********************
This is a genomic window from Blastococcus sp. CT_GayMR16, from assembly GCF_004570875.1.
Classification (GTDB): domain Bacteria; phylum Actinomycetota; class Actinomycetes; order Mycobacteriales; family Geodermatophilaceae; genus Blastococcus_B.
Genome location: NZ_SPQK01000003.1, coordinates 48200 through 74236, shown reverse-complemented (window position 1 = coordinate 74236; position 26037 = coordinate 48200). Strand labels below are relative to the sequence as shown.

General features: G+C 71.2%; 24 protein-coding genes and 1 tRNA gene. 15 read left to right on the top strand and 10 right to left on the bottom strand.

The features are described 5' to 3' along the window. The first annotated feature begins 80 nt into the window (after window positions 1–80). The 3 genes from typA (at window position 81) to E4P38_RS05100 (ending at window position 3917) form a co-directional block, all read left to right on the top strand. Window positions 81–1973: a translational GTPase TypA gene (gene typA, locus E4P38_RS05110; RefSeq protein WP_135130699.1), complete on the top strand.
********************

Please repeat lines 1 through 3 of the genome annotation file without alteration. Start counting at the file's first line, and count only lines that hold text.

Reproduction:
This is a genomic window from Blastococcus sp. CT_GayMR16, from assembly GCF_004570875.1.
Classification (GTDB): domain Bacteria; phylum Actinomycetota; class Actinomycetes; order Mycobacteriales; family Geodermatophilaceae; genus Blastococcus_B.
Genome location: NZ_SPQK01000003.1, coordinates 48200 through 74236, shown reverse-complemented (window position 1 = coordinate 74236; position 26037 = coordinate 48200). Strand labels below are relative to the sequence as shown.